Seton Motley | Red State | RedState.com

For some inexplicable reason Snopes.com continues to fact-check the Babylon Bee, even though their website clearly states that they are a Christian satire site. Here’s a recap via Sarah Rumph from last Friday to get everyone caught up on what’s been happening:

And yet, Snopes has been repeatedly attempting to “fact check” Babylon Bee articles, to the point that they were characterizing them as “fake news” and temporarily risked The Babylon Bee losing their status on Facebook (understandably, they are considering legal action).

In fact, just last week, Snopes seemingly attempted to justify their ridiculous fact-checks of the Bee by publishing this “news”:

But if Snopes thought fact-checking the Babylon Bee was going get them to tone down or back down, they were sadly mistaken.

On Wednesday, the Bee upped their game in the Snopes vs. BB war, and the results were hysterically on point:

Here’s what they wrote:

U.S. — A troubling new survey released by The Babylon Bee confirmed Wednesday that too many people think Snopes is a real fact-checking website.

The survey found that over 60% of people believe Snopes is a real website, while only 25% understand that it’s satire. The remaining minority thinks that Snopes is the name of a gangsta rapper from California, “one of those guys who makes the hip-hop about the devil’s lettuce and shooting people.”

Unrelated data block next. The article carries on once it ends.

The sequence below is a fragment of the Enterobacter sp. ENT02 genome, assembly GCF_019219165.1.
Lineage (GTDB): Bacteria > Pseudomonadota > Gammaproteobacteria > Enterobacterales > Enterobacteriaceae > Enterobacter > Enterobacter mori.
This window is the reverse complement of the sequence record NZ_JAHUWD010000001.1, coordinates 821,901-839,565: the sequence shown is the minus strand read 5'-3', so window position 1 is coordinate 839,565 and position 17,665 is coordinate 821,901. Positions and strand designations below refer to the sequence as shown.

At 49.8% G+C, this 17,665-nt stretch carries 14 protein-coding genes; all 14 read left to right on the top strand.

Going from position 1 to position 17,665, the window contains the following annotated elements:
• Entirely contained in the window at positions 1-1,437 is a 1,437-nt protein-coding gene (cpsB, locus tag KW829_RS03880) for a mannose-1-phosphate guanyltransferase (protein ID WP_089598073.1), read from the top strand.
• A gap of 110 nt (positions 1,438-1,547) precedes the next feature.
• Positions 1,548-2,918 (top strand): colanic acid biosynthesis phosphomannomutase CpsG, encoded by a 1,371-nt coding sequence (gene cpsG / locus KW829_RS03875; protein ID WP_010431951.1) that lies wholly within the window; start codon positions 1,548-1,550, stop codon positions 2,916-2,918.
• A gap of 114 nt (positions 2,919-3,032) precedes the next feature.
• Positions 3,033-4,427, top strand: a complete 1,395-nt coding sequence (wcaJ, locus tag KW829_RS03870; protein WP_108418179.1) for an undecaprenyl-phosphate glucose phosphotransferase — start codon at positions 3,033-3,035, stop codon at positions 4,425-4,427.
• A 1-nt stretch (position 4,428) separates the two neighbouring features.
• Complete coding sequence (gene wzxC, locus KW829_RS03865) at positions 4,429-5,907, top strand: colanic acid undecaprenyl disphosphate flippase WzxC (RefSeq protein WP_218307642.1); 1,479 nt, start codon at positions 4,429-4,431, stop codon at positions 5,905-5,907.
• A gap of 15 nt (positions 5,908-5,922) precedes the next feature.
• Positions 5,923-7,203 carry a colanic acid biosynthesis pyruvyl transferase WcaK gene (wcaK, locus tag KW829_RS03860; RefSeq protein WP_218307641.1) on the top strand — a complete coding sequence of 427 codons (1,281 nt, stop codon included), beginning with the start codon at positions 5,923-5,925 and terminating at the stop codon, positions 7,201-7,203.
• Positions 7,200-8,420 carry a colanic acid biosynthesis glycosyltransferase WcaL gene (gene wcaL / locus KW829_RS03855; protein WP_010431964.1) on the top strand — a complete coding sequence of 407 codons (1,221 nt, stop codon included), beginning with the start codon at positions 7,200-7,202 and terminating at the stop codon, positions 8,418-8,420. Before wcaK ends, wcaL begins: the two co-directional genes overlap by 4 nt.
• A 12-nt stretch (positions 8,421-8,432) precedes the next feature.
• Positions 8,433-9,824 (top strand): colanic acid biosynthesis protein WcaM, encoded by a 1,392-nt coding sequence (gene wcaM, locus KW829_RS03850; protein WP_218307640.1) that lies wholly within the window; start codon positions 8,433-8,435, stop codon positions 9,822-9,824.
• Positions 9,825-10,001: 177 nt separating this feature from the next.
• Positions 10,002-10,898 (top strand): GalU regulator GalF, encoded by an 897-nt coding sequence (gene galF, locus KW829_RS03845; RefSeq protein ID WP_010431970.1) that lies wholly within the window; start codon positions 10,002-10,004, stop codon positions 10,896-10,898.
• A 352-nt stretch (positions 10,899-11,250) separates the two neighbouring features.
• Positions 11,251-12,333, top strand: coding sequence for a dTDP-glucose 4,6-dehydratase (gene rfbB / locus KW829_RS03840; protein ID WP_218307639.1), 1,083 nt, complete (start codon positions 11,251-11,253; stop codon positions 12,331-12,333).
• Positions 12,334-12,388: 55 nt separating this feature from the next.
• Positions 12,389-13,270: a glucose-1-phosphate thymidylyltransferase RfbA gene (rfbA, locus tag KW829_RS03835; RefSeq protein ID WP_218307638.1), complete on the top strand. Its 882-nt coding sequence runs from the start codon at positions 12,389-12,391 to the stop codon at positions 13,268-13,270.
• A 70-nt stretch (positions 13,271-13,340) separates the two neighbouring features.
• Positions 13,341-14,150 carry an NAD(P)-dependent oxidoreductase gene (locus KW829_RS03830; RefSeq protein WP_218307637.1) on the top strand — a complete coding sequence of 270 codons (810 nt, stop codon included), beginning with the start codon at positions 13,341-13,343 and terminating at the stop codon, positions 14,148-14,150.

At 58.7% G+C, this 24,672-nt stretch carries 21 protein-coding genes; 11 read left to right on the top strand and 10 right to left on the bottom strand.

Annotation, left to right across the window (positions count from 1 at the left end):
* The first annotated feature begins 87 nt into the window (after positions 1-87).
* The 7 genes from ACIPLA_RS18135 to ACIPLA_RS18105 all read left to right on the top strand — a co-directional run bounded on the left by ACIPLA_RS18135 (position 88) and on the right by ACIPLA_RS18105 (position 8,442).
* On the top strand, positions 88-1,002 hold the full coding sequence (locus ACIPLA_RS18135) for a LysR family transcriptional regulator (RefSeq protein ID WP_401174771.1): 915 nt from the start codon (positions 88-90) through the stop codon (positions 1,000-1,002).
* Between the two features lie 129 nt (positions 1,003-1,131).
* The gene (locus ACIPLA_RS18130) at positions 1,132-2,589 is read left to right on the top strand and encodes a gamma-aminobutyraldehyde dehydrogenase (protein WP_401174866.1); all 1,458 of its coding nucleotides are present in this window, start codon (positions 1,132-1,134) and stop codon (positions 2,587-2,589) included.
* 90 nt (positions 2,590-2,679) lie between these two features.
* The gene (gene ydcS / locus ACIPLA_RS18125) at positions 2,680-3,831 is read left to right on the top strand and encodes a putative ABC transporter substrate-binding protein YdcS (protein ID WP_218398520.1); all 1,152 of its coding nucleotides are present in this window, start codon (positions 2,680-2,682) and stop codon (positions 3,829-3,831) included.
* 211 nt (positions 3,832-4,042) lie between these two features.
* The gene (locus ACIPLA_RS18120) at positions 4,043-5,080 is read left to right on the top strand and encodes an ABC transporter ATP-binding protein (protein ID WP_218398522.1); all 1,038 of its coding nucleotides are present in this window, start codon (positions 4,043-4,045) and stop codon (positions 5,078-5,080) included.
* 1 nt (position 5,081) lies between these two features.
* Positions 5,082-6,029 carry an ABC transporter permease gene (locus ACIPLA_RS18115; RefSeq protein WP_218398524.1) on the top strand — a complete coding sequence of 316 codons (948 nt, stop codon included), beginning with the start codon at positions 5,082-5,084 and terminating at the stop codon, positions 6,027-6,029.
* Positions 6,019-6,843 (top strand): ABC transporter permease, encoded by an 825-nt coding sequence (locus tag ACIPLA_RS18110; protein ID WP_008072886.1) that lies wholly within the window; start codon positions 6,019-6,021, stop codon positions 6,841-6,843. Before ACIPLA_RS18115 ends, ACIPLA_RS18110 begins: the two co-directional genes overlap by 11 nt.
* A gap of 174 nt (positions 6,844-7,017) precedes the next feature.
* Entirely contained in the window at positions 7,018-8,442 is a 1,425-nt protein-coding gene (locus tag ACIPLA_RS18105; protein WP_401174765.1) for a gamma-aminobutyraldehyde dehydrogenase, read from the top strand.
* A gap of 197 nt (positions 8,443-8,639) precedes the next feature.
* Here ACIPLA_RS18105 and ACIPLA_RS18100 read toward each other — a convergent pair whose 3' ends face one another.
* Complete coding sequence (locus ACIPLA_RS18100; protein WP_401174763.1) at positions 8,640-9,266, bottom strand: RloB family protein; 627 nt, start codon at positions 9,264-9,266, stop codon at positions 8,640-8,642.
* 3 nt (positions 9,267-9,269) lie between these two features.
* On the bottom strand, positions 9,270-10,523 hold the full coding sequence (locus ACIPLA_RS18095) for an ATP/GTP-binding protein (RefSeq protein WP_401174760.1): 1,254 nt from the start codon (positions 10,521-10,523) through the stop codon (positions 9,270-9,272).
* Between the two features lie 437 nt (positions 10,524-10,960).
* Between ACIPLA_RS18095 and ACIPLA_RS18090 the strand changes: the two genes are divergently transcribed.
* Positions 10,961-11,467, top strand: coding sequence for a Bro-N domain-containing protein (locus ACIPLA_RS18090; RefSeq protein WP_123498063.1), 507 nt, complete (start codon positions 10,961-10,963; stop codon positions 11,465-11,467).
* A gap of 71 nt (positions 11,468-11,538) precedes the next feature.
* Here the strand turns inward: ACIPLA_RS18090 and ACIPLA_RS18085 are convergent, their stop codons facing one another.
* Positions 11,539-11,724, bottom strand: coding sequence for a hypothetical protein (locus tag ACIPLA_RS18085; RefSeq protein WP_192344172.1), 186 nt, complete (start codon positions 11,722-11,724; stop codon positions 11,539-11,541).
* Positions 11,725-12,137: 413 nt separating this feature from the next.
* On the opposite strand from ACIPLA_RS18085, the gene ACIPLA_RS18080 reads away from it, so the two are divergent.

In the study, we went to a Walmart and grabbed random people by the arm and started shouting at them: “HEY, DO YOU THINK SNOPES IS REAL!?” The ones who didn’t run away screaming or call for security responded, and of those few dozen people, we got our results.

They hit it out of the park. Fact check that one, Snopes!

Read the full “report” here for a good laugh. 😉

Cartoon - BB Fox

Cartoon via BB Fox.

On a more serious note, Kyle Mann, who is the editor in chief of the BB, penned a must-read at the Wall Street Journal yesterday concerning Snopes‘s attacks on his website:

Life isn’t always “true” or “false,” and mockery, like art, is especially averse to easy labels. Scams and hoaxes are fairly called lies. Opinion and satire involve layers of context and interpretation—and, yes, bias. It’s dishonest for “fact checkers” like Snopes to treat satirical sites like ours as if we claimed to be objective news sources simply in order to saddle us with the “fake news” sobriquet.

Lies claiming to be objective truth are a problem, and sometimes people mistake satire for fact. But let’s not give up our sense of humor just because some “fact checker” pretends not to have one.

Indeed.

——-
— Based in North Carolina, Sister Toldjah is a former liberal and a 15+ year veteran of blogging with an emphasis on media bias, social issues, and the culture wars. Read her Red State archives here. Connect with her on Twitter. –